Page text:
In 1958 psychologist, Marie Jahoda wrote the on of my favourite quotes. “The perception of reality is called mentally healthy when what the individual sees corresponds to what is actually there.” Basically, there is the reality of the world, and then there is our perception.
As you may be able to tell from previous articles, I am not really a fan of quotes, especially inspirational one-liners that have little substance and generally fall apart under a little bit of questioning. However, this one is rock solid in my mind. There is reality, then there is our perception of reality. Reality doesn’t change. The truth is what it is, and will remain so whether one person or 7 billion people believe in it. Jahoda argues that our perception of reality is a measure of our mental health.
To clarify this, health and illness are not the same. I am not as active or able to run as far as I could when I was 17. I am not even close to the same level of health. However, I have no illness, I am just not as healthy. This is how it is with our minds as well. It is possible to be in less than optimal mental health while not being mentally ill. As we expand on this, we can see how the idea that “Perception is reality” (a favourite among corporate middle-managers), and “This is my truth,” demonstrate a lack of mental health. Again, this does not mean someone is mentally ill, just that they are not in top mental health.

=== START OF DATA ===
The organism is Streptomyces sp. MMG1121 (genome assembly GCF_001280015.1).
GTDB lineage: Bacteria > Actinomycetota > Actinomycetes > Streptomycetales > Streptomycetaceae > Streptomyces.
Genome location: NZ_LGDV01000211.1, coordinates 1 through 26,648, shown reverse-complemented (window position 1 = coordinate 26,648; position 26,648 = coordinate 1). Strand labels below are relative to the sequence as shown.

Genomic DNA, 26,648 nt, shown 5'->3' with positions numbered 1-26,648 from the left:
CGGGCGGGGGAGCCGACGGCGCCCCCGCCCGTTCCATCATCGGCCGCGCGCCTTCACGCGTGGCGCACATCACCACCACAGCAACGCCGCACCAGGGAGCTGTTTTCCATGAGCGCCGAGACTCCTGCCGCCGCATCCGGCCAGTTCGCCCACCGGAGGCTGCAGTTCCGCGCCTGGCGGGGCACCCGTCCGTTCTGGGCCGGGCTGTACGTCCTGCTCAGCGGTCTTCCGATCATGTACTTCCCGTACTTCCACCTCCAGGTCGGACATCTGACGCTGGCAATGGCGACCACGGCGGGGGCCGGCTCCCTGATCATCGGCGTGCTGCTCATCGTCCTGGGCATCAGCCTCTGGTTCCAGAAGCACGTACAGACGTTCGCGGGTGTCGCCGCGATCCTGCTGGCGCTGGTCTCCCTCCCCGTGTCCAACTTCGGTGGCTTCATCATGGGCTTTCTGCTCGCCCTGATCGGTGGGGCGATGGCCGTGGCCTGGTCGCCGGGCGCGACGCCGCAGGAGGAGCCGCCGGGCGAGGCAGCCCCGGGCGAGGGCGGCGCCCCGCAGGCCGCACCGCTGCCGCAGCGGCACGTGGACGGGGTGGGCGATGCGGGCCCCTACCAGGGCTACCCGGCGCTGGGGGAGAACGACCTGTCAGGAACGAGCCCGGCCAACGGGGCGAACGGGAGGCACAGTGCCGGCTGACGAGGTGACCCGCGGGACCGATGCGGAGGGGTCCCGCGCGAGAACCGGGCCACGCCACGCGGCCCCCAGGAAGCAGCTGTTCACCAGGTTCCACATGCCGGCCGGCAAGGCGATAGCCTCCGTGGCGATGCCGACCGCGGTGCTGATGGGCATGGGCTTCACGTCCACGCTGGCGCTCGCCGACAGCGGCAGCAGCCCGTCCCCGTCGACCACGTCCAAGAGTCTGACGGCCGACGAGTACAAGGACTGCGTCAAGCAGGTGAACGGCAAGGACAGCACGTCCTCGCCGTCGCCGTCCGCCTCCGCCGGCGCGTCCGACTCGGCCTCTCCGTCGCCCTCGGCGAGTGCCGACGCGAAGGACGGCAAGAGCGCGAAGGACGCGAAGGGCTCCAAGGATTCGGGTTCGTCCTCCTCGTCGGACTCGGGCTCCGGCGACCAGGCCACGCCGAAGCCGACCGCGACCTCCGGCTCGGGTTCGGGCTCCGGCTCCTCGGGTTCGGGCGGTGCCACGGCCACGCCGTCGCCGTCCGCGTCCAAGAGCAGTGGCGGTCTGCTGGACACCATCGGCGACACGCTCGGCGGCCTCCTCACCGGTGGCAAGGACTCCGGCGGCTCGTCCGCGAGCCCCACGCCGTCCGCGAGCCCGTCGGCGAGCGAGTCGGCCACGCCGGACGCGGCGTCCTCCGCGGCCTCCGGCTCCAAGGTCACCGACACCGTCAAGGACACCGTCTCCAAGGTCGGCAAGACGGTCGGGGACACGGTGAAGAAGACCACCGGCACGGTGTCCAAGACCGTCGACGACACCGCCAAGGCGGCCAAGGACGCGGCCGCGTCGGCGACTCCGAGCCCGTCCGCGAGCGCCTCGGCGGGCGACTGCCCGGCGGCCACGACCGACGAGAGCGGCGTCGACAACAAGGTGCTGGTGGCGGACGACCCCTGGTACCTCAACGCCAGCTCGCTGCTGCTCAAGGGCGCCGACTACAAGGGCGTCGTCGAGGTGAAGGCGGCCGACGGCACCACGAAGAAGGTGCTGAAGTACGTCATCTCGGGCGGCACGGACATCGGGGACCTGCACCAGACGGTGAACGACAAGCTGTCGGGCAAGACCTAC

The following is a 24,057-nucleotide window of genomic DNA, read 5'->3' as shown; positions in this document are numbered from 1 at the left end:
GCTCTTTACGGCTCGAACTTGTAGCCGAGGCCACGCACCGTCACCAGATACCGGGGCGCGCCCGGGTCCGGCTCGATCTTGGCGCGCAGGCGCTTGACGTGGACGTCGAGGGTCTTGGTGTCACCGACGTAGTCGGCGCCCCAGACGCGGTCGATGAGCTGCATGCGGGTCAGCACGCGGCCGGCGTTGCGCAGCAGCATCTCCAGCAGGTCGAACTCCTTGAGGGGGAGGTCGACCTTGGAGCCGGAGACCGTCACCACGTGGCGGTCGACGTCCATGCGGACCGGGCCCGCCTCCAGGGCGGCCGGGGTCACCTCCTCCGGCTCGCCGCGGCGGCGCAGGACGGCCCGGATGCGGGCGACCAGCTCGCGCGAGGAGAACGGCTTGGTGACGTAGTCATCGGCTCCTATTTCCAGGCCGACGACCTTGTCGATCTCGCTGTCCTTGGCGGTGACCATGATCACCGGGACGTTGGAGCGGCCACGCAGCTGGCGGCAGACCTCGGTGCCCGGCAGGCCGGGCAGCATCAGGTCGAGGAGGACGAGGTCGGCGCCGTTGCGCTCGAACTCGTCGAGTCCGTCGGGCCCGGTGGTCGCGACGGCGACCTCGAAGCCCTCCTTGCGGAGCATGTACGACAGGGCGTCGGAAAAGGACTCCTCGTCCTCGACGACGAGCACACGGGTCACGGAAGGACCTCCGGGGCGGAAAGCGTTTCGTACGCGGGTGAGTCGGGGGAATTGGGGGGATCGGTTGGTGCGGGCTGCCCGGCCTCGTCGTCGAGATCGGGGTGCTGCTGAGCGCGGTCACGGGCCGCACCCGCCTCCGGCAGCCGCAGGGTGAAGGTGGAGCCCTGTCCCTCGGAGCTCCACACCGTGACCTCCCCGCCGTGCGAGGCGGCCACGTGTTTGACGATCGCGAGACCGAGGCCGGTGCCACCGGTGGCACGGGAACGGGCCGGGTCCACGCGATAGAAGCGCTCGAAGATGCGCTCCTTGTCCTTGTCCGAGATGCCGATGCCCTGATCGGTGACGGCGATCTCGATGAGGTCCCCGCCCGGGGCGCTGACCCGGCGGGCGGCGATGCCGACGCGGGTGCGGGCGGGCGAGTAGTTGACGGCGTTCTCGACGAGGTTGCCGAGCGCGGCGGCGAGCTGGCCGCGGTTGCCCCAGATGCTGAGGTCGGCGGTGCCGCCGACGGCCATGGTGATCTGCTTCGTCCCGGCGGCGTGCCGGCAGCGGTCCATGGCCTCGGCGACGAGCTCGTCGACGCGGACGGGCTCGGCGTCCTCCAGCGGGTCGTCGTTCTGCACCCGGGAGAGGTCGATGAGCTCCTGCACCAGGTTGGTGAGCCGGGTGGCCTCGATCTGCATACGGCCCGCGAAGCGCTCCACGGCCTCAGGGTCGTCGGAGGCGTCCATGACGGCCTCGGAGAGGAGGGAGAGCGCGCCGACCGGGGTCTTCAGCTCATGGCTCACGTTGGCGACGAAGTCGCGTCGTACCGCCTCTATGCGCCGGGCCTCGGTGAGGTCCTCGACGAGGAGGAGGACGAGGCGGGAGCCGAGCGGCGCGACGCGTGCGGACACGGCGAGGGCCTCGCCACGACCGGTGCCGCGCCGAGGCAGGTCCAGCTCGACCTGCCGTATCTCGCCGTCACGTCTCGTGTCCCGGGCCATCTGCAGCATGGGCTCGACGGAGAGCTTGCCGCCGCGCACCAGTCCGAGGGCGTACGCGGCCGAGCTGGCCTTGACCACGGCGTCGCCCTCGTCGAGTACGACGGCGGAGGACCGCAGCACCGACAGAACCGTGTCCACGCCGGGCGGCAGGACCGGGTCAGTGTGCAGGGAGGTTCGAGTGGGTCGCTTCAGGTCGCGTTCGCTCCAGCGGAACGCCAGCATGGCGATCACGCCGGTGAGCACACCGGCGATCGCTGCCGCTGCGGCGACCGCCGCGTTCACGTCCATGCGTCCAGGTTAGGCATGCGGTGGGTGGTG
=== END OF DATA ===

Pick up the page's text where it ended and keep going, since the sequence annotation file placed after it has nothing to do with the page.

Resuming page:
Why? Because someone who is mentally healthy will accept challenges to their ideology and beliefs, they will be exercising their mind, growing, adapting, learning, and open to new experiences and ideas. Mentally healthy people don’t struggle with the idea that they may be wrong, and they seek reality and correction, they don’t fear it.
In society we can see health in the person who may choose a political side, but accept that in a democracy the opposing voices have as much right to be heard, and encourage discussion. It doesn’t mean not taking a side, it means allowing the other side a place in the discussion without name-calling.
So how do we fix this? It’s not easy and it will take focus, but essentially it comes down to this – quit giving a crap! Why does it matter if someone disagrees with you? Who cares if you have a difference of opinion with someone? It’s not important in the greater scheme of the universe. If your identity is (sadly) tied up in being right, then be right. Learn, grow, and be challenged. Your truth is not the truth – it is a perception of the truth.
Here are the three takeaways for today:
1 – Perception is not reality.
2 – Don’t simply allow yourself to be challenged, challenge yourself. Look for opposing voices and listen to them. You may actually find out you have more in common than you thought.
3 – Think about what is important. Is it more important to hold onto a wrong position than it is to grow? Really?
In a world where people are increasingly more resistant to the idea that someone can disagree without being the enemy it isn’t an easy concept to take in, but we can actually do this if we want to. We can change the world, one person at a time simply by listening, allowing a voice, and growing. Try it, I guarantee your stress will decrease.
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Jahoda, M. (1958). Current concepts of positive mental health. New York: Basic Books.